Proposed Asbestos Fund Divides VictimsCompensation Plan Bypasses Courts
Washington Post, April 20, 2004, Albert B. Crenshaw
For much of the past month, Washington television and radio airwaves have been filled with advertisements featuring the images or voices of victims of asbestos-related illnesses.
In some, victims implore viewers or listeners to help them head off a congressional attempt to deny them their day in court so they can sue the companies they hold responsible for their plight. In others, people implore viewers and listeners to urge Congress to come to their assistance because they say the courts are too clogged to be of any use.
The focus of these ads is a bill on the Senate floor this week that would create a nationwide compensation fund to pay victims' medical bills and other damages -- while cutting their lawyers out of the payoff.
The lawyers, the victims they represent and other interests argue that the bill, crafted by Senate Majority Leader Bill Frist (R-Tenn.) and Judiciary Committee Chairman Orrin G. Hatch (R-Utah), is hopelessly inadequate. With a potential payout of $114 billion, they regard the bill as a bailout for asbestos producers and their insurers, and "an outrageous attack on the rights of asbestos victims, leaving them without the help they need while shutting them out of the legal system," said Jeff Blum, executive director of USAction, an advocacy group on the lawyers' side.
Blum's group organized a press conference on Capitol Hill yesterday featuring a group of victims and widows of victims of mesothelioma, a particularly aggressive form of cancer that is almost always fatal and is tied to asbestos exposure. They included Sue Vento, widow of Rep. Bruce Vento (D-Minn.), a 12-term member of Congress who died of the disease in 2000. The group urged the Senate to defeat the bill.
Julie Rochman, senior vice president of public affairs for the American Insurance Association, said her side would have a group of victims here today to meet with members on Capitol Hill.
Victims "should be heard," she said. "We agree . . . they need quick, fair compensation."
She said the present system, in which claims go through the courts, is not doing a good job of getting compensation to those who really need it.
The bill as introduced would pay as much as $124 billion (counting $10 billion in contingency provisions), and if that turns out not to be enough, victims who cannot get payment from the trust can return to the courts, Rochman said. "There is not a single victim who would be left holding the bag," she said.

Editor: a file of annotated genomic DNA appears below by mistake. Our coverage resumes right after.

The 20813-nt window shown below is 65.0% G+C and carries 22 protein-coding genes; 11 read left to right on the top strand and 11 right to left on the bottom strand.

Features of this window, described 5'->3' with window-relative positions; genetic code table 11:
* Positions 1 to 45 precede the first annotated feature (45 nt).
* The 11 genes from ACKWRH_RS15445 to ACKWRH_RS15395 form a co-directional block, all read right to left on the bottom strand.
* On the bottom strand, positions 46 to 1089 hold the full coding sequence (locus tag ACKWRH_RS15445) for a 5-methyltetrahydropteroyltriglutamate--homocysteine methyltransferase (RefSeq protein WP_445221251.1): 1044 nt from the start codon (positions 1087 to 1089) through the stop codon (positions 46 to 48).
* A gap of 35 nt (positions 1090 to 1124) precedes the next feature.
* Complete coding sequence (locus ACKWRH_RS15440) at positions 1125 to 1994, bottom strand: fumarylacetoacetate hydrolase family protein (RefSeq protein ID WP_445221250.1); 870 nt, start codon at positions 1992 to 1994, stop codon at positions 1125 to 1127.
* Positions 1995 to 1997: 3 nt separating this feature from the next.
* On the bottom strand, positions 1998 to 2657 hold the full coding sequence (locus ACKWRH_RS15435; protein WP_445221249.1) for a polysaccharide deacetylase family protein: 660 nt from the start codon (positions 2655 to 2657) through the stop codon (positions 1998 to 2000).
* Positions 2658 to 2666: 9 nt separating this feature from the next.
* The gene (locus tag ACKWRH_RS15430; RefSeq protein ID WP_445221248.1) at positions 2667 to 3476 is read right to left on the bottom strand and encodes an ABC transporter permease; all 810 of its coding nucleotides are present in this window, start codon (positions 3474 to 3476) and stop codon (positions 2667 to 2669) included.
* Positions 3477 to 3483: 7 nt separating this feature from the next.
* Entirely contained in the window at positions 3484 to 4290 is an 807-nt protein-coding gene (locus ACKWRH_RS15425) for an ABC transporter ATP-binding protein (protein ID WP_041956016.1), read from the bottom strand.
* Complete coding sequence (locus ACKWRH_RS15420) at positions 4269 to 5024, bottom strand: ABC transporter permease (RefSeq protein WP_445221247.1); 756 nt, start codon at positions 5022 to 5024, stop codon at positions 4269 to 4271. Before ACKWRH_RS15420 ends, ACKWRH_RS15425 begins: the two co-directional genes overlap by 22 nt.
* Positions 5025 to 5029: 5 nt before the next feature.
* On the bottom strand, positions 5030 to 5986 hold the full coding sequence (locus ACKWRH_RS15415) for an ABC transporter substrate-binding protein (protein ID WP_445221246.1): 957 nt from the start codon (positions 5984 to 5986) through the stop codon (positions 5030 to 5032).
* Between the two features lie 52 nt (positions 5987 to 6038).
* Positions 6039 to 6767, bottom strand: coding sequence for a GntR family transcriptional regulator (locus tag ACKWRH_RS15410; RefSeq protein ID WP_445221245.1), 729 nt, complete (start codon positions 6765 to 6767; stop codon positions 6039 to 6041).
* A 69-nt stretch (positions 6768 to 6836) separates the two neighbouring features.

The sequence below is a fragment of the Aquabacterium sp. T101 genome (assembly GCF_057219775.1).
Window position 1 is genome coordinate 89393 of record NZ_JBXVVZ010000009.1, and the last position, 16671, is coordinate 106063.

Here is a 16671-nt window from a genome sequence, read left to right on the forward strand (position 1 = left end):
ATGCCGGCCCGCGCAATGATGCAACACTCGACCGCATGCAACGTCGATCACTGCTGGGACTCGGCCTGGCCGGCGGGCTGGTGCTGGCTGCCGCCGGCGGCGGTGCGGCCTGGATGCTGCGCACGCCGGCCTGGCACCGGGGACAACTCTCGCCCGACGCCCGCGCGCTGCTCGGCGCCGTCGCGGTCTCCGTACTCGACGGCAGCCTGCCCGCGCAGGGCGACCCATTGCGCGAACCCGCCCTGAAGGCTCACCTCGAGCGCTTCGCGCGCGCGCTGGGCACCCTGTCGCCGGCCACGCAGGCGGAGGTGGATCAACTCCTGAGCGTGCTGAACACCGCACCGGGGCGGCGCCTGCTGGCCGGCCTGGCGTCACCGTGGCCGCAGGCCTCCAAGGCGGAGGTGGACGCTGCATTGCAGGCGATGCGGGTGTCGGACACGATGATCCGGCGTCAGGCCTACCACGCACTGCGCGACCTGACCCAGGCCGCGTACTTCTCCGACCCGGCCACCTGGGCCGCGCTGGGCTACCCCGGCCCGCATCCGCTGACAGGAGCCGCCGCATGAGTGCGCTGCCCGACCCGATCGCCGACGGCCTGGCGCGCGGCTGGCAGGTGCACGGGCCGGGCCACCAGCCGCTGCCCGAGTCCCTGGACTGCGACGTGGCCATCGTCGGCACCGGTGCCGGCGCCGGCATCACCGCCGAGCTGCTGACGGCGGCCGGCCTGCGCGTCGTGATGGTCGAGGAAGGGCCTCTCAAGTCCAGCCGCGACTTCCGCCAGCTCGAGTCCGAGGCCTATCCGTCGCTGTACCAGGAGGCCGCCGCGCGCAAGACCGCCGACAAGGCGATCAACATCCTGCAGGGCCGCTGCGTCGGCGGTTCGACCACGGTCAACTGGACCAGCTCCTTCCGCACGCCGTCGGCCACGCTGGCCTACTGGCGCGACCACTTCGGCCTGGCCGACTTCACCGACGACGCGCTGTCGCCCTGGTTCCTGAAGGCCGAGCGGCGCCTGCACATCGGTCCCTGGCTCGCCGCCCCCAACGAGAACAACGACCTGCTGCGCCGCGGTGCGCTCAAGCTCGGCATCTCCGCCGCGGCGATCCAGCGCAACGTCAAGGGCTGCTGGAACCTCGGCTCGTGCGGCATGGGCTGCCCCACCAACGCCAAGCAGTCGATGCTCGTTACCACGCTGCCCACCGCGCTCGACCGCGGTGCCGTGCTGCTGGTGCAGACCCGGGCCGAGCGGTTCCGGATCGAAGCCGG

The bill would establish medical criteria for payment, "and that's promising," she said.
Other issues, such as how to deal with pending claims, remain unresolved. Opponents say the bill would wipe out judgments victims have already won; proponents say that isn't so. "Nobody is going to argue a widow who has a final judgment . . . should be set back at the start of the claims process," Rochman said, but insurers oppose mass "inventory claims . . . where there aren't even real people attached to the claims."
Senate aides said the fate of the measure is uncertain. Unless the two sides can resolve their differences, the bill's backers are unlikely to muster enough support to shut off debate, and the bill would probably be set aside at least for the time being, the aides said.
One area about which both sides agree is the seriousness of the situation. Asbestos was widely used in American industry for much of the 20th century, and even now has not been completely banned. It was employed in fireproofing, insulation, automobile parts such as brake shoes and other applications where resistance to heat was important. Asbestos consists of tiny silicate mineral fibers that, when inhaled, cause a variety of ailments as well as mesothelioma.
Companies that produced asbestos are accused of concealing the mineral's danger long after they knew of it. Lawsuits by victims have pushed more than 70 companies into bankruptcy, and the number of claims continues to grow.
A study by the Environmental Working Group, an organization opposing the bill, figures that 10,000 people are dying every year from asbestos-related illnesses, and 100,000 are developing nonfatal ailments.